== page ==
Take the 2-minute tour ×
Stack Overflow is a question and answer site for professional and enthusiast programmers. It's 100% free, no registration required.

So the data hierarchy is pretty simple:

Account >> SubAccount >> Category >> Product

I need to pull a daily statistic (which is just a number, lets call it daily-performance) for each product. There can be tens of accounts, tens of subaccounts, hundreds of categories, and millions of products.

The API that lets me do this is of the form

GetCurrentPerformance(Product)

Now, in a web based dashboard, I need to be able to show a time-vs-performance for any product, category, subaccount, and account. I also need to be able to raise alerts if any product's performance changes drastically (say by more than 30%) since the last fetch of GetCurrentPerformance(Product).

I'm building this solution on the cloud, preferably on AWS. I'm trying to decide how to best store my daily fetched data. Here is what I have considered:

  1. Put everything in a database (RDBMS). Concerned about how quickly the table size will grow out of hand.
  2. Maintain a flat-file per product, append day's performance to this file. Compute the statistic for category, subaccount, and account while fetching (average), and maintain a file per category, sub-account, and account too. Concern: Files will need to be stored on S3, and S3 does not support append. Makes the overall pull-file, append-data, push-file very time consuming.
  3. Maintain a single file for each day's data (across all products). Then in a batch job, compute the stats for each product, category, sub-account, and account. Maintain a file/database so that all files don't have to be referenced for the average computation. Concern: To show the timeline for a particular product, need to read hundreds of files.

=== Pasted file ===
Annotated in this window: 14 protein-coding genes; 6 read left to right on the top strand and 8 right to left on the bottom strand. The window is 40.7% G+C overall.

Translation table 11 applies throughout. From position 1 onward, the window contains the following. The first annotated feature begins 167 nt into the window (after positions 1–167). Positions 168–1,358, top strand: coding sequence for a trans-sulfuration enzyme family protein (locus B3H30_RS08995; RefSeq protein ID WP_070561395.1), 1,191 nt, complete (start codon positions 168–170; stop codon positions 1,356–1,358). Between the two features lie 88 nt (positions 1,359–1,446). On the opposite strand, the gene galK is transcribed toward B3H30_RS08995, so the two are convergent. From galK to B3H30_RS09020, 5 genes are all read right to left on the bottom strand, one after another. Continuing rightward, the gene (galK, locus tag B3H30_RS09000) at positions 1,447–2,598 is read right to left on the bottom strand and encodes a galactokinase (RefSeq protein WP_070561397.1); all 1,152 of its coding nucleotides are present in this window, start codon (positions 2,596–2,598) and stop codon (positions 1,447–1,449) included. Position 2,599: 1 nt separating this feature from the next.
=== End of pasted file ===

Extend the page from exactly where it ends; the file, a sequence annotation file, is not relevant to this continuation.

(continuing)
4. A No-SQL database? Don't have any experience with this.

This seems like a very simple problem - but I'm confused about the best way to proceed. Suggestions appreciated.

share|improve this question
add comment

1 Answer

If you only care about the current vs. the previous performance and don't need any historical performance statistics, then the following will work fine in an RDBMS:

create table product_performance (
  product_id integer primary key,
  current_perf number,
  previous_perf number
);

You can then set the performance by executing:

update product_performance
set    current_perf = :new_perf,
       previous_perf = current_pref
where  product_id = :product;

If you want to keep histoical performance (so you can track change over time), you'll need something like this:

create table product_performance (
  product_id integer,
  performance_date date,
  performance number,
  is_current char(1), --optional, may improve the performance of finding current perf easier
  primary key (product_id, performance_date)
);

Each new performance value is just an insert of the product and date.

Whichever method you use, it may be better to raise alerts when setting the new performance, rather than waiting for the dashboard get query to be re-run.

share|improve this answer
    
Thanks Chris for your detailed reply! I need to preserve historical performance values. I wonder if using an RDBMS based solution is the best way to tackle this - given that i'll have millions of rows everyday. –  merlinbeard Feb 17 '13 at 13:54
1  
You can build an RDBMS solution to manage this that will scale well, provided your queries are properly indexed. If you find that your dashboard isn't performing as well as you need when keeping historical data, you could always implement both solutions in separate tables. –  Chris Saxon Feb 17 '13 at 14:54
add comment

Your Answer

 
discard

By posting your answer, you agree to the privacy policy and terms of service.

Not the answer you're looking for? Browse other questions tagged or ask your own question.